Game is most Japanese-style roguelikes and game it’s an enchanting fusion of falling block avoidance and roguelite elements.
Genre:Adventure Developer: Atsushi Kawaguchi
Game Pandoraid is a indie game developed by Atsushi Kawaguchi which is an enchanting fusion of falling block avoidance and roguelite elements. We all know how hard it is for any given mobile game to get noticed in the incredibly crowded Appstore, and that becomes even more of an issue when it’s an indie developer because they can’t market too far outside of their local sphere. Even I sometimes wonder how many fun games are out there, unnoticed by the world at large. Well, here’s one that I think is slipping past English mobile gamers: Pandoraid (Free). The game Pandoraid is too addictive and fun with plenty to like, making for a game well worth your attention.
There’s not much of a story here. You play as an adventurer trying to ascend a tower full of monsters. As soon as the game starts, blocks begin to fall. Some of them are solid blocks, while others will crumble and spawn a monster. Chests will also fall from above, containing coins, items, and other surprises if you can reach them and open them. If you survive long enough, you may see other things drop from above, but few of those things are pleasant. After a certain number of blocks fall, the layers will begin flashing, signifying that you’ve reached a new level. The gaps will be filled at this point, so you’ll want to mind that you’re not occupying one of them. Before the next batch of blocks begins to fall, you’ll be able to check out a shop or examine the many grave markers littering each floor.
When you begin the game, you’ll only be able to choose one character, but as you play you’ll accumulate points that can be used to unlock a ton of others, each a little different from the last. While playing, you’ll come across a bunch of different kinds of weapons and items, adding further variety to the game. Besides the broad weapon types, you’ve got your standard dungeon crawl/roguelike variety of differing parameters and attributes on each and every piece you pick up. Sure, that cool new sword you found may have some power backing it, but those throwing knives with a knock-back capability will be worth their weight in gold in the long run. If you don’t find anything cool, the shops usually sell some decent weapons.
As in most Japanese-style roguelikes, you’ll slowly regain your health as time passes, so as long as you can avoid taking a whole lot of damage at once, your health can hold out for a while. By the way, a block falling on your head? That qualifies as a lot of damage at once. If you find yourself in a pinch, you can restore some health if you have the right items on hand. Every five floors or so, you’ll find an inn instead of a shop, allowing you to completely rest and probably even pick up some health-restoring items. As you climb higher, you’ll find yourself having to deal with more monsters, stronger monsters, and a bigger mix of said monsters. If you’re not prepared with the right stockpile of goodies, your chances of survival aren’t great. You’ll also need to make sure you stay fed. Your belly is constantly emptying as you fight off the hordes and hop from block to block, and the only way to fill it up again is with food. It’s usually not a problem, but it’s important to remember to eat now and then.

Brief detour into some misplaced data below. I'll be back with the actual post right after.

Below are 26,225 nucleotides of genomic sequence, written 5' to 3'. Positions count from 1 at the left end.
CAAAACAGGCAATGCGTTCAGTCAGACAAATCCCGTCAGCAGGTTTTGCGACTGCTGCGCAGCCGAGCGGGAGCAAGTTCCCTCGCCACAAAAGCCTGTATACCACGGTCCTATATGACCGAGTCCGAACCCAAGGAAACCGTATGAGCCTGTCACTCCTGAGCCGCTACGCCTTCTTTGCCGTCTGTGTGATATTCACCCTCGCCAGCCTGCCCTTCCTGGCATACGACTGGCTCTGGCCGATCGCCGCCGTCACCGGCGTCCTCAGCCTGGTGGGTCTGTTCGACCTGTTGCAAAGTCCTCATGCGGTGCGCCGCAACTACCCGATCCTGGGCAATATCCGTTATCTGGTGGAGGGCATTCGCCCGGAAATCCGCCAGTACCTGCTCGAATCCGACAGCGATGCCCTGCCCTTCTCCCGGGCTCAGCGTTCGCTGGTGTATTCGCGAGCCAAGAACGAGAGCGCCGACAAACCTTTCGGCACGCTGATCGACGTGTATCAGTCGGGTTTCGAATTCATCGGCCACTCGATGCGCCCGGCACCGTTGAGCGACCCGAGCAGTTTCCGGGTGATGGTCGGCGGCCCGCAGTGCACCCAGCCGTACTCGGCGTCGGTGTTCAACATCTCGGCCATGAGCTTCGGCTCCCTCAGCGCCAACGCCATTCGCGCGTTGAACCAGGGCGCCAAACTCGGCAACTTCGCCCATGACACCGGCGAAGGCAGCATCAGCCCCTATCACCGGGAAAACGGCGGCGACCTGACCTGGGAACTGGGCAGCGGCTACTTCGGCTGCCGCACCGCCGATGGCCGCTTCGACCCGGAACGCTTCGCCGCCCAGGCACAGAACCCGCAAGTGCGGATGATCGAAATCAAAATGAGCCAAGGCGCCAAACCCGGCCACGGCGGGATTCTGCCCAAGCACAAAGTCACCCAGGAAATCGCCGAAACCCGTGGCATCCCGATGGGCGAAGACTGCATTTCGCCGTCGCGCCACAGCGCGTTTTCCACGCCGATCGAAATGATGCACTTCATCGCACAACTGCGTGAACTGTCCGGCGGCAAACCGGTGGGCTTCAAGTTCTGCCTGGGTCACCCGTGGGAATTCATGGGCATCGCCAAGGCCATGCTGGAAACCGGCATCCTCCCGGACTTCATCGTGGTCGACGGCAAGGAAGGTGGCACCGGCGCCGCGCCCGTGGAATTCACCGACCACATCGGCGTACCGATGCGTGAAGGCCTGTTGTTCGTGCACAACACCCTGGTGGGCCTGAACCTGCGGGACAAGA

Most of the business with equipment and items is handled via a menu that you can bring up at any time using a virtual button. When you’re not using items, you’ll be moving back and forth using virtual arrows, jumping with a virtual button, and either using another virtual button to swing your weapon or just setting it so that your character auto-attacks like a smart little beaver. The game is played in portrait mode, so if you remember how The Blocks Cometh played on iOS, you can probably imagine how things work here. Having to constantly go into the menu to do things isn’t the most elegant of solutions, but I suppose there isn’t really any other way to go about it. The game controls well for the action bits, at least, and I reckon that’s where it was important to get things right.
Pandoraid is free to play with ad support, and there’s unfortunately no IAP available to disable those ads. You won’t be seeing them all that often apart from the ever-present banner at the bottom of the screen, at least. When you die, you can choose to continue from the beginning of the level rather than starting over if you like, and should you choose to do that, you’ll probably find yourself watching a video ad. You can also voluntarily watch an ad to halve the prices of items in shops. In one of the more unusual quirks of the game, you can also choose to watch an ad to leave a grave marker behind on the floor that you died on. It has your name and how you died on it, and other players will be able to see it. I’d like to note that I could probably stretch that small point into a Dark Souls reference, but I want to believe we’re beyond that now.
As much it’s kind of a bummer that you can’t pay to get rid of the ads, Pandoraid is still a really fun game that will keep you playing for a good long while. The retro-style visuals and chip-tune soundtrack are great at evoking a vintage feel, the controls work well, and the unlocks are both enjoyable and meaningful. The grave markers add a small social element to the game without being intrusive, and the smattering of roguelike aspects help things stay fresh each time. If you’ve been looking for something vaguely reminiscent of The Blocks Cometh to fill the gap it left, I think you’ll find Pandoraid does the job with aplomb.